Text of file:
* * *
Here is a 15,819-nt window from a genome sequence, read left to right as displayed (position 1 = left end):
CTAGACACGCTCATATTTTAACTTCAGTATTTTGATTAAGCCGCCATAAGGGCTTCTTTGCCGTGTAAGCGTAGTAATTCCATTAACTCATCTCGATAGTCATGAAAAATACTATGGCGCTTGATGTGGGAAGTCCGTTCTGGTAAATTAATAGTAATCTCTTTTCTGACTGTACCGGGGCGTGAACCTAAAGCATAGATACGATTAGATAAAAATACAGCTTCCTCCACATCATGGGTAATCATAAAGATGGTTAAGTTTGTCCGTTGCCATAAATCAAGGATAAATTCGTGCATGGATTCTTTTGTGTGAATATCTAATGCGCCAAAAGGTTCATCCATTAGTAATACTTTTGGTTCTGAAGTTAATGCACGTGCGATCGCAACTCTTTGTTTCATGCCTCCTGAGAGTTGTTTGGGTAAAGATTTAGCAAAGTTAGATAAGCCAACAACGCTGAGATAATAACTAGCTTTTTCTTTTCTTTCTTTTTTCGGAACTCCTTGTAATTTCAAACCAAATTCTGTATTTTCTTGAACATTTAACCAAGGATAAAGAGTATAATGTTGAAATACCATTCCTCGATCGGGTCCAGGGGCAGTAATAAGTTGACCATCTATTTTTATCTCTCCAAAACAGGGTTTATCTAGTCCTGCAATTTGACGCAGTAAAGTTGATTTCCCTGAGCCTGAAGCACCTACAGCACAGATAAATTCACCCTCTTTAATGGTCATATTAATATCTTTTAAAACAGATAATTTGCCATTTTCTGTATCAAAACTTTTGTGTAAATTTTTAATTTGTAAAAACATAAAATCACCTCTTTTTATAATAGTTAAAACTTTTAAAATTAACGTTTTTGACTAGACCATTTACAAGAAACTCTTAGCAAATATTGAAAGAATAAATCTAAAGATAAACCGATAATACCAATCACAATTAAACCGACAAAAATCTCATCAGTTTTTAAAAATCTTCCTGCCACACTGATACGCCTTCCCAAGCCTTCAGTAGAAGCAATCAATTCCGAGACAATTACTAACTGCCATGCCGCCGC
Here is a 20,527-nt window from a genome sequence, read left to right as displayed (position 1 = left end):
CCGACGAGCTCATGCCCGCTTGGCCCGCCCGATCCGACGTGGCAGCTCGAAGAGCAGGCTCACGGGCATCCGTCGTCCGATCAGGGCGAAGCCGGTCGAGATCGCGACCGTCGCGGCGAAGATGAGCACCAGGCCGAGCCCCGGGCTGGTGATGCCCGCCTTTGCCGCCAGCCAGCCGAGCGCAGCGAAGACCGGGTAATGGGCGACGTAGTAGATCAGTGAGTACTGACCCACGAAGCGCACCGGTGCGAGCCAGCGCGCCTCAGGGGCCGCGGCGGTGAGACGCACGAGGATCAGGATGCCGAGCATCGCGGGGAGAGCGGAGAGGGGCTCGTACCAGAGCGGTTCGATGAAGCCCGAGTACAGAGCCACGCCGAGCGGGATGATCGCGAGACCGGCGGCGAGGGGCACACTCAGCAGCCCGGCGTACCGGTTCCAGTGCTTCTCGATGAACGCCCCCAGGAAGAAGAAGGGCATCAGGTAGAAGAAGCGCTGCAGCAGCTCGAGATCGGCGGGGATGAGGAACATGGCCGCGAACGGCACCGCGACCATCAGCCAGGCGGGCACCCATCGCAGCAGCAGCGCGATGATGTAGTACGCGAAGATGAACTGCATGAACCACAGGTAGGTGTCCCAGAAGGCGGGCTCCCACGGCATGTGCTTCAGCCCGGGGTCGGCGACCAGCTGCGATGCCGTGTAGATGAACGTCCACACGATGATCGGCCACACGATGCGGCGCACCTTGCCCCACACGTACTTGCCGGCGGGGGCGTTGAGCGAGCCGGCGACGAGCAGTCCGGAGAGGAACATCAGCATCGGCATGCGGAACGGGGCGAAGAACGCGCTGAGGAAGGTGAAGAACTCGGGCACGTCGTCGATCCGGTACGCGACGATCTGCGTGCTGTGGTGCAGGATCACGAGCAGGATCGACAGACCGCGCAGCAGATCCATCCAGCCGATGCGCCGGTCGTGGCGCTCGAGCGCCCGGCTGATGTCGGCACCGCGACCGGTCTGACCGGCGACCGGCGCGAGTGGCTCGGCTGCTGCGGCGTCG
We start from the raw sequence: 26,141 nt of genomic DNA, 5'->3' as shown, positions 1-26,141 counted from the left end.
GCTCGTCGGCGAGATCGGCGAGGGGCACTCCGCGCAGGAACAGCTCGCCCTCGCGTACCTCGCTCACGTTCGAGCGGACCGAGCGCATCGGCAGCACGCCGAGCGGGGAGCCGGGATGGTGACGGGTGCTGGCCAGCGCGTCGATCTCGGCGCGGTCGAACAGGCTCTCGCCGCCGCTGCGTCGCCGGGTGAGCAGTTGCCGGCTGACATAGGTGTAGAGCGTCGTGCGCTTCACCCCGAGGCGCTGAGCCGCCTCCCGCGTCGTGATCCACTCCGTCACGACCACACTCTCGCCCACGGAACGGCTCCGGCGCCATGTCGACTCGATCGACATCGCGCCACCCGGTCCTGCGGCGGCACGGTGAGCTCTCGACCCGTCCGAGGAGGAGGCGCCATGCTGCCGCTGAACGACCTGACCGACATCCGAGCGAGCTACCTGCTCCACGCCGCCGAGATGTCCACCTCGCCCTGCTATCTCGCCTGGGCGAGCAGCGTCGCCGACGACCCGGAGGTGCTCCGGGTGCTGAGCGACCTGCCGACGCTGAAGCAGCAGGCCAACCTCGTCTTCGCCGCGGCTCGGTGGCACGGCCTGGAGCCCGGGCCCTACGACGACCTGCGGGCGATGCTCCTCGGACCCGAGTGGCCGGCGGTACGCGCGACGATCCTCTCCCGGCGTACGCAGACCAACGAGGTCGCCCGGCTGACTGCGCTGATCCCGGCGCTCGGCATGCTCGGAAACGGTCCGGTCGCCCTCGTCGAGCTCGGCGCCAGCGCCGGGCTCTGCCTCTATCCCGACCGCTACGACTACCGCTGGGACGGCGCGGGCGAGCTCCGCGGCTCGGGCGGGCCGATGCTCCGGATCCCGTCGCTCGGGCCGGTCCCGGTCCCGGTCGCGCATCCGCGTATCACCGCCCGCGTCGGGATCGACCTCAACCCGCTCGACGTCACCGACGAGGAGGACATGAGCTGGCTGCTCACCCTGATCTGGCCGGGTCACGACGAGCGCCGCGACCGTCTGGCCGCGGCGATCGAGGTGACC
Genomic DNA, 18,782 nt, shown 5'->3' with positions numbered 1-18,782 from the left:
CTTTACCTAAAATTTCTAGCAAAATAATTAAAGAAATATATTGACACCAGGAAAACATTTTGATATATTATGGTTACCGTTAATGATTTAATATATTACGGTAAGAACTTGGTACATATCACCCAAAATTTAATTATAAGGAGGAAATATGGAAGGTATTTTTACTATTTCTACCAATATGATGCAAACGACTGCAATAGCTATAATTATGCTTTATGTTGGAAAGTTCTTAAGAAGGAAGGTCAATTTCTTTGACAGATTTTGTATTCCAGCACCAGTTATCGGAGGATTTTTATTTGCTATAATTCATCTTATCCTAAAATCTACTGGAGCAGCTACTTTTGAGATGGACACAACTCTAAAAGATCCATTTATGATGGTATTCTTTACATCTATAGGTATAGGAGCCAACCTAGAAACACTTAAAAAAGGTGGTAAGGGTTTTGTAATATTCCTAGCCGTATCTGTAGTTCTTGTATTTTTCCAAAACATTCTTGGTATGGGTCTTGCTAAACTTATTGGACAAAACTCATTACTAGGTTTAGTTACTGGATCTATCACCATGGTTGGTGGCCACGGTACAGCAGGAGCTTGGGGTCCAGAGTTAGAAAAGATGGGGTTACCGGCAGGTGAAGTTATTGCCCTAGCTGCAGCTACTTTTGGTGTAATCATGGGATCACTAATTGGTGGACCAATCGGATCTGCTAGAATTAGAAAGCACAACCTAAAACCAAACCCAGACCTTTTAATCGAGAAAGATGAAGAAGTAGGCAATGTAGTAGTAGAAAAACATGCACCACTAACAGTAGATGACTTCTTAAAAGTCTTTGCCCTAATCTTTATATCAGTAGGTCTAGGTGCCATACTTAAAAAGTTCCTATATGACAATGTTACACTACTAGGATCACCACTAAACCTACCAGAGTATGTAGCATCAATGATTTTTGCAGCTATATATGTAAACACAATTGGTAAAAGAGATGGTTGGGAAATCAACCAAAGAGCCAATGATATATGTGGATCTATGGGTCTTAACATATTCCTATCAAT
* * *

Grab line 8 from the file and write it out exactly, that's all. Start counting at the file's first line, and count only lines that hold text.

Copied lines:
CTTTACCTAAAATTTCTAGCAAAATAATTAAAGAAATATATTGACACCAGGAAAACATTTTGATATATTATGGTTACCGTTAATGATTTAATATATTACGGTAAGAACTTGGTACATATCACCCAAAATTTAATTATAAGGAGGAAATATGGAAGGTATTTTTACTATTTCTACCAATATGATGCAAACGACTGCAATAGCTATAATTATGCTTTATGTTGGAAAGTTCTTAAGAAGGAAGGTCAATTTCTTTGACAGATTTTGTATTCCAGCACCAGTTATCGGAGGATTTTTATTTGCTATAATTCATCTTATCCTAAAATCTACTGGAGCAGCTACTTTTGAGATGGACACAACTCTAAAAGATCCATTTATGATGGTATTCTTTACATCTATAGGTATAGGAGCCAACCTAGAAACACTTAAAAAAGGTGGTAAGGGTTTTGTAATATTCCTAGCCGTATCTGTAGTTCTTGTATTTTTCCAAAACATTCTTGGTATGGGTCTTGCTAAACTTATTGGACAAAACTCATTACTAGGTTTAGTTACTGGATCTATCACCATGGTTGGTGGCCACGGTACAGCAGGAGCTTGGGGTCCAGAGTTAGAAAAGATGGGGTTACCGGCAGGTGAAGTTATTGCCCTAGCTGCAGCTACTTTTGGTGTAATCATGGGATCACTAATTGGTGGACCAATCGGATCTGCTAGAATTAGAAAGCACAACCTAAAACCAAACCCAGACCTTTTAATCGAGAAAGATGAAGAAGTAGGCAATGTAGTAGTAGAAAAACATGCACCACTAACAGTAGATGACTTCTTAAAAGTCTTTGCCCTAATCTTTATATCAGTAGGTCTAGGTGCCATACTTAAAAAGTTCCTATATGACAATGTTACACTACTAGGATCACCACTAAACCTACCAGAGTATGTAGCATCAATGATTTTTGCAGCTATATATGTAAACACAATTGGTAAAAGAGATGGTTGGGAAATCAACCAAAGAGCCAATGATATATGTGGATCTATGGGTCTTAACATATTCCTATCAAT